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Review: "A gripping, harrowing adventure"

Full review:

A young woman must stop a plague of beasts that threatens civilization in this fantasy debut.

Ri is torn from life in her island village by the Culling, a mysterious horde of creatures that descend on human settlements and kill everyone they can find. She’s rescued by a young healer, Bryce, who possesses the eponymous ability to enter waterfalls in one area of the world and emerge in a completely different one. They wind up in Black Valley, a city filled with destitution and ruled by a shadowy tyrant. As Ri strives to return home to her ailing adoptive father, Samuel, she, Bryce, and other traveling companions journey through abandoned temples, encounter spirits, and battle a variety of terrifying monsters. As Ri learns more about her fellow travelers and wrestles with her romantic feelings for two of them, she realizes that th e Culling is a symptom of a deeper ill with global implications—one whose cause is deeply intertwined with the three gods who hold sway over the land (Fate, Death, and Eisanea), and her new acquaintances, including Samuel himself. Lem cleverly intersperses these revelations throughout the story, providing tantalizing plot twists and action scenes in tight, forceful prose. Some scenes aren’t for the faint of heart: characters die in gory detail (evisceration, stabbing, getting their soul sucked out); the gods seem uncaring and sometimes downright malicious; and the survivors struggle through vast, desolate wastelands—deserts, dark forests, and storm-tossed seas—that are exhausting even to read about. The characters’ pasts don’t offer up much solace either; like the landscapes, they’re filled mostly with despair. But although the story can dwell a bit too much on the ennobling power of suffering, the cast’s varied motivations, desires, and personalities are vividly sketched out, illustrating just how far they’re willing to go for their loved ones.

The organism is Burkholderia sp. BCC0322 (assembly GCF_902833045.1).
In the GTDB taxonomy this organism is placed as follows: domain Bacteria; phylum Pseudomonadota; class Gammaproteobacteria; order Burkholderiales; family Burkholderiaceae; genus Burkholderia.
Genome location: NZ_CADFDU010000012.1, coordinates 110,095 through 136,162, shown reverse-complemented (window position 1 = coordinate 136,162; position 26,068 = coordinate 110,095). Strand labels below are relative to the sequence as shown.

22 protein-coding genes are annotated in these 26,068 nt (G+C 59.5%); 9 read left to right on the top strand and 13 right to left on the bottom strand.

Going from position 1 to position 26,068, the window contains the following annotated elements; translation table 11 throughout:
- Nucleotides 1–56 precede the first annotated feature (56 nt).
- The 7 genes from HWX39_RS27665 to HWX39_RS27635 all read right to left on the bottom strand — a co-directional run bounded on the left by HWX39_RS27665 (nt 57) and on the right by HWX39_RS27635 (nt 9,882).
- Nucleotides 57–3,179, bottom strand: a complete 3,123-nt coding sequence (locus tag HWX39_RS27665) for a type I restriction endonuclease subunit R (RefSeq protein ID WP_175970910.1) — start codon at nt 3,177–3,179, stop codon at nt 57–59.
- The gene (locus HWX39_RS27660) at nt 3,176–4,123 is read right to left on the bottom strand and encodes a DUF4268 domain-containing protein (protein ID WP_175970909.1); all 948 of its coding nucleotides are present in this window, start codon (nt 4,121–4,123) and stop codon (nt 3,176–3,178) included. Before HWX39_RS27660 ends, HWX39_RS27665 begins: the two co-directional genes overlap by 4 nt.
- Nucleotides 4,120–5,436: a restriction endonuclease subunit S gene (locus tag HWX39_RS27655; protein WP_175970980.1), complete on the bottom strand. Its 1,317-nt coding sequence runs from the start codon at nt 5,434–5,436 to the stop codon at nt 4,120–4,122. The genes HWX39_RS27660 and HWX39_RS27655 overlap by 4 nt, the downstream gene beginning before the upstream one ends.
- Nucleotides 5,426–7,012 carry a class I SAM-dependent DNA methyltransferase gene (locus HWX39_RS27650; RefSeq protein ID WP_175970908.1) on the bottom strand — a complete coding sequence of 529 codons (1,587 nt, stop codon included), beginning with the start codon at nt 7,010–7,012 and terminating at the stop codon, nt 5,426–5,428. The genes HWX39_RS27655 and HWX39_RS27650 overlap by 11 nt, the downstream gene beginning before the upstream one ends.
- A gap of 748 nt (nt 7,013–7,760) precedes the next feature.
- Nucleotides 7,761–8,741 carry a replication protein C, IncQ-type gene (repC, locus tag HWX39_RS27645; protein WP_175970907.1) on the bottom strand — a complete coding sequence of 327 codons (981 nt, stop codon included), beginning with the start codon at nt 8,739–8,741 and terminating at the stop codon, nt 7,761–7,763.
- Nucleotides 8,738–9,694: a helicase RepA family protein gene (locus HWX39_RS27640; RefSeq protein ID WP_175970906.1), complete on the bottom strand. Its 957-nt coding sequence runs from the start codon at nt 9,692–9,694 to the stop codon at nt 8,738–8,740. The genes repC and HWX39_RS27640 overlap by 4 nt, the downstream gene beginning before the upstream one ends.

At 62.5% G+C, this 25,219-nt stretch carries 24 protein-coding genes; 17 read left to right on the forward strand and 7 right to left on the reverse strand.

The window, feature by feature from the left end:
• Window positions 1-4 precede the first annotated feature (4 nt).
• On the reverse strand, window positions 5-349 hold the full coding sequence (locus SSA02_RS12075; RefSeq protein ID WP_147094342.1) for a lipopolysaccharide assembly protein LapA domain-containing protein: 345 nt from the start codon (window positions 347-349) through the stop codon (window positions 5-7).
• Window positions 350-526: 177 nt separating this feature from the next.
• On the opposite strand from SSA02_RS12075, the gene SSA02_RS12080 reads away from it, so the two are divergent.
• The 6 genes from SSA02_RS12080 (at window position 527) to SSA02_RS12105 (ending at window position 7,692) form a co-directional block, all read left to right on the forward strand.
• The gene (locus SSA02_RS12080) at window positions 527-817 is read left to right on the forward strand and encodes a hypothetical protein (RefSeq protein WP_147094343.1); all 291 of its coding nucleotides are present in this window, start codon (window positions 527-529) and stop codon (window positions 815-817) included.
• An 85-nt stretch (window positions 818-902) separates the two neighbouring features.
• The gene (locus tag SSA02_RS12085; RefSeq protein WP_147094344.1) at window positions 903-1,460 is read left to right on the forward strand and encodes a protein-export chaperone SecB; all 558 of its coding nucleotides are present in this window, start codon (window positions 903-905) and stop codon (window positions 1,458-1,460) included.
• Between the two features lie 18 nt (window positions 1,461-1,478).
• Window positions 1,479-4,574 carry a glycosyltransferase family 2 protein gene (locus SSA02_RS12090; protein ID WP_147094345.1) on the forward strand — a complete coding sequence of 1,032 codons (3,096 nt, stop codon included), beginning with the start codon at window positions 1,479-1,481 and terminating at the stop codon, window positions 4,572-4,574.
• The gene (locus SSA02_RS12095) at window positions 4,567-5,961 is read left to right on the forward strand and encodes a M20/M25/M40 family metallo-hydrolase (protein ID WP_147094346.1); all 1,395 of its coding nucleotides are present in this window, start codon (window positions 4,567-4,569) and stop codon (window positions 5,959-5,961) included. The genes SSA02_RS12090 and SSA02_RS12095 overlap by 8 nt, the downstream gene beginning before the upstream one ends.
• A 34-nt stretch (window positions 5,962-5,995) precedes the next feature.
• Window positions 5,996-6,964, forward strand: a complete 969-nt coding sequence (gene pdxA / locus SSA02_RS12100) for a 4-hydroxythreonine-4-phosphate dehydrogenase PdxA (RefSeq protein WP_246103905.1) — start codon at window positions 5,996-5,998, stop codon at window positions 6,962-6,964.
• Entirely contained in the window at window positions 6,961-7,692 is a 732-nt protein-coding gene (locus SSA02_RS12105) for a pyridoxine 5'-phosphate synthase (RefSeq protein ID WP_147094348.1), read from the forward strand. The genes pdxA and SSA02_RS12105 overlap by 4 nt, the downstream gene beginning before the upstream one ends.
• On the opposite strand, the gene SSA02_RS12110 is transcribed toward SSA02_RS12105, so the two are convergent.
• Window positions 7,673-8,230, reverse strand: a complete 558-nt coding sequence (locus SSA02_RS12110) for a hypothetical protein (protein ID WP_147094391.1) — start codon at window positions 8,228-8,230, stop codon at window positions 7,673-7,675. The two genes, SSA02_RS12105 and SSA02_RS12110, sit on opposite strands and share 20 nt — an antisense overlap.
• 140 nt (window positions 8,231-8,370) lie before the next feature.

A gripping, harrowing adventure tale, propelled by a complex, mythology-inflected plot.

- Kirkus Reviews

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